Leaning against the wall for another few minutes while I watch Everett polish off the remaining food, he grabs a napkin, cleans his face up and walks past me as if I weren’t standing here watching his every move. “Well, it’s been real. I’ll see you at six tonight. Don’t do anything stupid. And…” he looks back at me while opening the door. “Don’t go running your mouth. It could literally get you killed.”
“Okay,” I respond quietly.
“Later, dude,” he says. How nice.
I look down at the money and credit card in my hand, debating what to do with my free day. It’s not like I haven’t had plenty of free days in the past year, but today feels different. Today, I need an agenda.
Today, I need to visit an old friend.
I’d normally take the “T” to this end of Boston, but the last few times I did that, I ran into some pretty sketchy people. Since I have the funds, though, this is a much better way to get there. I step out of the cab, asking the guy to return in an hour. Whether he will or not, I don’t know, but if I can prevent standing outside of this prison for longer than I have to, I should.
I go through the normal visiting routine and wait a good fifteen minutes before they allow me into the visiting area, where I sit in front of a thick plastic window.
“Isab—Harley, what are you doing here?” Dr. Phillips asks, sitting down on the other side of the window.
“It’s been almost three months,” I tell him.
He studies my face, extracting every thought from my head. “I was scared of this happening to you,” he says.
“Are you eating? Taking care of yourself?”
“I’m getting there,” I tell him.
“You’re not living on the street are you?” He shifts his weight around in his seat, seeming uncomfortable. He looks more tired than the last time I was here. The bags under his eyes have grown larger and his skin looks paler. He’s been locked behind bars for almost an entire year now and it isn’t suiting him well.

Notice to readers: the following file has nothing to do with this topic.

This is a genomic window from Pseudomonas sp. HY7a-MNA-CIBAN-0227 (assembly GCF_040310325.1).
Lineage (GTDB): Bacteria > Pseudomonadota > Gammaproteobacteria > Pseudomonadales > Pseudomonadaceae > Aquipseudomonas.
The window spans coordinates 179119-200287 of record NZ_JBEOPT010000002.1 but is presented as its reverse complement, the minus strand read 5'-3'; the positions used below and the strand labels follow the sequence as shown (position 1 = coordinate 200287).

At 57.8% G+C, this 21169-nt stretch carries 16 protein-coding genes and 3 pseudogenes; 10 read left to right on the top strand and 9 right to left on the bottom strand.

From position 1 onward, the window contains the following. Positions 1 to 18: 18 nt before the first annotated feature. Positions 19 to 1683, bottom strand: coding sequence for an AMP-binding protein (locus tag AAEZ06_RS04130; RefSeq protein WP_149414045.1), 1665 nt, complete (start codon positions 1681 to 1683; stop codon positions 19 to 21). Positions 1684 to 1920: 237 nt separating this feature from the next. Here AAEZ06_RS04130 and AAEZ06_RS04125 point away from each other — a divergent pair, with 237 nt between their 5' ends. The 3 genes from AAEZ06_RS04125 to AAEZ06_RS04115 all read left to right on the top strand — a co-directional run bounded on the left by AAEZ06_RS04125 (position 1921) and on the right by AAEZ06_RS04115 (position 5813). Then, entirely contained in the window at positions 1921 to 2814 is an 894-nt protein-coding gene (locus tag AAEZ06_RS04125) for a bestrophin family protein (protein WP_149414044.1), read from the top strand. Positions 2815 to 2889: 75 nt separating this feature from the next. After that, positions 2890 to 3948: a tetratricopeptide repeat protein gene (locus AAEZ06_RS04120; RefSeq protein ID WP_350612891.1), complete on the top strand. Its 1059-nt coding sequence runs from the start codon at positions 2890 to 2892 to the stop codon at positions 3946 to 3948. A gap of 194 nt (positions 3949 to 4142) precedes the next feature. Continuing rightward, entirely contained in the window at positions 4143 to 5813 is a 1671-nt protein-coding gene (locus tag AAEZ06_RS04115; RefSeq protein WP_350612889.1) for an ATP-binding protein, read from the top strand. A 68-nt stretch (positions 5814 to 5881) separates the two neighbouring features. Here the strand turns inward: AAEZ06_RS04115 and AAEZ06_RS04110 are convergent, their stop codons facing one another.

“I’m not on the street,” I tell him, knowing how close I was to responding differently.
“You’re not finding trouble either, I hope?”
I smirk a little and narrow one eye. “Define trouble,” I laugh.
“Harley, you know what trouble causes. You’re looking at it,” he says through a loud exhale.
“Yes, but you’re innocent,” I remind him.
“Not according to our governmental friends.”
I shrug. “I’ll still fight for you; you know?”
“I’m taking my five-year sentence and I’m going to use the time wisely.” We’ve been over this. We argued about fighting for his right, but he doesn’t want to and I don’t understand. He lost his career—a good one at that. Dr. Philips is one of the most intelligent, and innovative minds we have, and he’s not doing much good for anyone behind bars.
I nod my head, looking down at my fidgeting knees. “Harley, did you get a new job?”
“Yeah,” I say, being short, even though I wanted to make it sound casual.
“What are you doing?” he presses.
“What I love,” I say, looking up at him, smiling gently.
He closes his eyes and squeezes his fingers around his temples. “Please don’t land yourself in prison. Please, Harley.”
“I won’t,” I assure him. “I’m not doing anything wron—I’m doing things for the good.” Am I?
“Time’s up!” an officer shouts.
“Don’t let me down, kid,” Dr. Philips says.